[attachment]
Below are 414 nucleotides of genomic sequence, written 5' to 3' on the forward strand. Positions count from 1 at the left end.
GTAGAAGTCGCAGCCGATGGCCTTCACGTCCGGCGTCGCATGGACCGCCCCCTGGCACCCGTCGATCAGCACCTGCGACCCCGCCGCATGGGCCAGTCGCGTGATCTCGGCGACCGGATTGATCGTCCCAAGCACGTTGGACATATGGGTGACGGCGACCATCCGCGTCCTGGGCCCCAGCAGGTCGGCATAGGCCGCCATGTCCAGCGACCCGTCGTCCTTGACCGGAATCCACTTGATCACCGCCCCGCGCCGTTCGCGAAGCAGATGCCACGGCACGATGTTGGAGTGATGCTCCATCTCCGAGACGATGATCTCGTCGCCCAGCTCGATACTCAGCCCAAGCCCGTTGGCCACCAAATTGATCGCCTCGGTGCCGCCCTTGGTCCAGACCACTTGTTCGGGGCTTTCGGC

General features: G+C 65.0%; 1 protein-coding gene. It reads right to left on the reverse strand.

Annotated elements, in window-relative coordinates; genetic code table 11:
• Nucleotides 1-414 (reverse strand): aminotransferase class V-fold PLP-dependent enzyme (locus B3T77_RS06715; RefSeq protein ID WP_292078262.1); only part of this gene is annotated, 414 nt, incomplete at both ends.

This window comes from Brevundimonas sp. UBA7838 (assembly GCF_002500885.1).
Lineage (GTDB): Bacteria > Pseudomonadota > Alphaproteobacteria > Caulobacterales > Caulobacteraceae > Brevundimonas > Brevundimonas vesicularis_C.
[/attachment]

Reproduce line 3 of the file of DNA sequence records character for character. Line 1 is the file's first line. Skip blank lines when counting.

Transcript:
General features: G+C 65.0%; 1 protein-coding gene. It reads right to left on the reverse strand.